October 4, 2012 at 10:03 AM  
Anonymous Anonymous said...

I always feel like there's something really nice about the preparation and anticipation leading up to a big event, then the satisfaction of it actually happening. Antlerstock sounds great - I'm hoping I can make it down one year.

Thanks for the recommendations - I've just started Emberverse, and there do seem to be some similarities with Revolution, which I've also just started watching. I rather enjoy getting to think through the whole "what if something happened" question, at least in a fictional way.

October 4, 2012 at 10:03 AM  
Blogger PansWife said...

Hmmm...leave the red mulch for the fast food chains and gas stations, your old house will be more charming with a natural brown on the beds. Thank you for the reading recommendations and thanks for telling us about Cottage River, I'm really enjoying the series.

October 4, 2012 at 10:04 AM  
Blogger seagrrlz said...

Just went and bought Dies the Fire on Kobo. I'm always looking for new book series as i'm a voracious reader,lol.

Lately I've being thinking a lot about bows. I saw this on-line:

Thinking of making one just to try archery out before I spend a few hundred bucks on a real bow.

October 4, 2012 at 10:38 AM  
Blogger Jenn MySquareInch said...

You can buy a cheap bow for $20-$30 at most sporting good stores. They are made for kids but my daughter and I use the same one. If you get into it you can donate it to a club and get yourself an adult version.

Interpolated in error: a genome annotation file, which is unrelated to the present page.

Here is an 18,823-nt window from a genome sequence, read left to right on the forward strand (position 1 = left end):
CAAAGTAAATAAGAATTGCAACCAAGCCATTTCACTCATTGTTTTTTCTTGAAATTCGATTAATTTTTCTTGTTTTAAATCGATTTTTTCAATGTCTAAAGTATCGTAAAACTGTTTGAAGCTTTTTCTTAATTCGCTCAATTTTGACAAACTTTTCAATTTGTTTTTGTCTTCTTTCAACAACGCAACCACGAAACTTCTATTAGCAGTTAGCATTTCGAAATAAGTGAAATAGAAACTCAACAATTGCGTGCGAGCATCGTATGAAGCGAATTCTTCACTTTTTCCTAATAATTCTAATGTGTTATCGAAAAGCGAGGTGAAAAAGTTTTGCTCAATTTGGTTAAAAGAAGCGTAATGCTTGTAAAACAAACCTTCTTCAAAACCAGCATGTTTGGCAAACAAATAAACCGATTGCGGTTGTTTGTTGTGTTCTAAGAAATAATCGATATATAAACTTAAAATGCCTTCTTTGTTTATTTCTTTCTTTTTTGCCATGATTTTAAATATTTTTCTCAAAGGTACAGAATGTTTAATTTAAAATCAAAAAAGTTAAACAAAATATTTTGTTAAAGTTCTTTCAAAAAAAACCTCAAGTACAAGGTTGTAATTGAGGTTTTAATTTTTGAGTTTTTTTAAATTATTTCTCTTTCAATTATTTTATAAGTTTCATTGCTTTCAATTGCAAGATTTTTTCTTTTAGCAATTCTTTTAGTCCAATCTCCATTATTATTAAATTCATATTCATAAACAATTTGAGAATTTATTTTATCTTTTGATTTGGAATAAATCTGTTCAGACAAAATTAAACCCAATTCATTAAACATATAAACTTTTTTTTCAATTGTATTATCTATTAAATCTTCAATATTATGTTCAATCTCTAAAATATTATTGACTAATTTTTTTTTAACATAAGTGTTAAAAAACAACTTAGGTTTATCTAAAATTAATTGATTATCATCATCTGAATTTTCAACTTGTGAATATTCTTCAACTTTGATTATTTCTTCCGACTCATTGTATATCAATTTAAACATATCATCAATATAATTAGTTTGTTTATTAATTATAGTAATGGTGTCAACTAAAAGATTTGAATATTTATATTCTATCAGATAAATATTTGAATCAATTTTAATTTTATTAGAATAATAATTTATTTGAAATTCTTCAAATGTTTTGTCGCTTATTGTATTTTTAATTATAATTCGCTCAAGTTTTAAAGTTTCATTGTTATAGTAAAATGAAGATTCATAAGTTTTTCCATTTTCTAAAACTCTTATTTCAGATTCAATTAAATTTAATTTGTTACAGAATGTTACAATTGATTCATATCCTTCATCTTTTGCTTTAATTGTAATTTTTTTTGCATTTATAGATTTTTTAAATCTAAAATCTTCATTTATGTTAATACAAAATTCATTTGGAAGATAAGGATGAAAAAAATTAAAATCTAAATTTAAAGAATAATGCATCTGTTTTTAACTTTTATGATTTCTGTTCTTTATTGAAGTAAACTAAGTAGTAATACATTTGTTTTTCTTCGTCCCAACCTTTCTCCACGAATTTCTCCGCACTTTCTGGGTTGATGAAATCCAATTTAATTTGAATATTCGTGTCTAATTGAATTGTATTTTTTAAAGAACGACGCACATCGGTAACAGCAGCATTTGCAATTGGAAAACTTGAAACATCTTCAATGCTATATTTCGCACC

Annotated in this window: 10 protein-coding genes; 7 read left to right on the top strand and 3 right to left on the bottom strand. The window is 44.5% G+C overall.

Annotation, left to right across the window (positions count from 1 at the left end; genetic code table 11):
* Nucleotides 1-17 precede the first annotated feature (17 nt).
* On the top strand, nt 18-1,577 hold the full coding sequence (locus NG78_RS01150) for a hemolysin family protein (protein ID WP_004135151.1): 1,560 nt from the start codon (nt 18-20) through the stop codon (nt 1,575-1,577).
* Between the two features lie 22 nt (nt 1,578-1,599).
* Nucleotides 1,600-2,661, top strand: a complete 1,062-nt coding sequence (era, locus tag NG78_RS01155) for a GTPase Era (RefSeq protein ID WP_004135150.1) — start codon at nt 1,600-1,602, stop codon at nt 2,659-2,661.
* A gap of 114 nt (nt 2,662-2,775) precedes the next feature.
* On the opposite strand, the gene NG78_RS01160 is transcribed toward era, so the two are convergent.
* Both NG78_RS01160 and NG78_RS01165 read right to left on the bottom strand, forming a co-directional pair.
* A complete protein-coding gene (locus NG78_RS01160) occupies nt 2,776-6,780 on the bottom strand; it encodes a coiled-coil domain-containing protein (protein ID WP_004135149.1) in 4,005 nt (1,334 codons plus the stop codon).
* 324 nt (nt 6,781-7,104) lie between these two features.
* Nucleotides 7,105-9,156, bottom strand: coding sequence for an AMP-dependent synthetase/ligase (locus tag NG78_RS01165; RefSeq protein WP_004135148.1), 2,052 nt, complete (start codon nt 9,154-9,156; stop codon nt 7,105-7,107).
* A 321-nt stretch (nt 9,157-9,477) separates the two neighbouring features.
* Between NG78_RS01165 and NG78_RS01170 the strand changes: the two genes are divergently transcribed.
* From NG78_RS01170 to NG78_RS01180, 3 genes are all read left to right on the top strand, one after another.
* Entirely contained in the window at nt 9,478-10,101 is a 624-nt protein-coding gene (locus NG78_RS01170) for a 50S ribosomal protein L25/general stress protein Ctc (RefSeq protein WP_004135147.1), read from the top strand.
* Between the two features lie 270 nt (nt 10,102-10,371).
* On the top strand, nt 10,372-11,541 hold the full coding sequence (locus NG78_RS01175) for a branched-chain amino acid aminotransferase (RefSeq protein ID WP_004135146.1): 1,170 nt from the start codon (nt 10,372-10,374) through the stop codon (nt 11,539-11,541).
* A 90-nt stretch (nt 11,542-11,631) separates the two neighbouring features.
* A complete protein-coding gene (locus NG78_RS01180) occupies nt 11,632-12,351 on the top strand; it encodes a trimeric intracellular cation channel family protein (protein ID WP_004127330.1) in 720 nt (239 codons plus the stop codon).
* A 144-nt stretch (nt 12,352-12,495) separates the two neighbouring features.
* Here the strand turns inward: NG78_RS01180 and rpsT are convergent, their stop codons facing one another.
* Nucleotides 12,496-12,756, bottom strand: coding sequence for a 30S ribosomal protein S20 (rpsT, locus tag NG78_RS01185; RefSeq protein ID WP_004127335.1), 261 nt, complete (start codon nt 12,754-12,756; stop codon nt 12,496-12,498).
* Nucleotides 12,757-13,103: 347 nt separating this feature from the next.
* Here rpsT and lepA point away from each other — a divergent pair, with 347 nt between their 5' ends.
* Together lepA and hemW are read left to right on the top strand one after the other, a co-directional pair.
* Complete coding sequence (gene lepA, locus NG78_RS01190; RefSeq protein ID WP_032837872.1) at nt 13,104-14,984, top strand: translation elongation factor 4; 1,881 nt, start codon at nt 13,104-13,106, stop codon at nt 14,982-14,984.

October 4, 2012 at 10:49 AM  
Blogger Kirstyn said...

Jenna, thanks for the random book review of a series that I expect to love! I don't read a lot of novels because I'm too busy keeping caught up with my stack of nonfiction, and it's time consuming to search for a novel that fits the bill. But a sustainable based plot with Celtic twists? Sounds like a winner in my book.

October 4, 2012 at 11:41 AM  
Blogger Moose Hollow Farm said...

May the Sun Gods shine down on Antlerstock & may your weekend be one of laughter & friends.
Don't stress yourself over things that need to be done, Jenna. Enjoy yourself!!!!!!!!!!!!

October 4, 2012 at 12:30 PM  
Blogger Goat Song said...

I now have 'Dies The Fire' on hold at my library, thanks to your recommendation! I'm always on the hunt for new books to read ( I think I check out 40+ every two weeks!?), and this one sounds intriguing!

October 4, 2012 at 2:20 PM  
Blogger The Village Queen said...

Glad you enjoy the humid and wet, one of the reasons I moved west. Its a happy thing where we love where we are planted...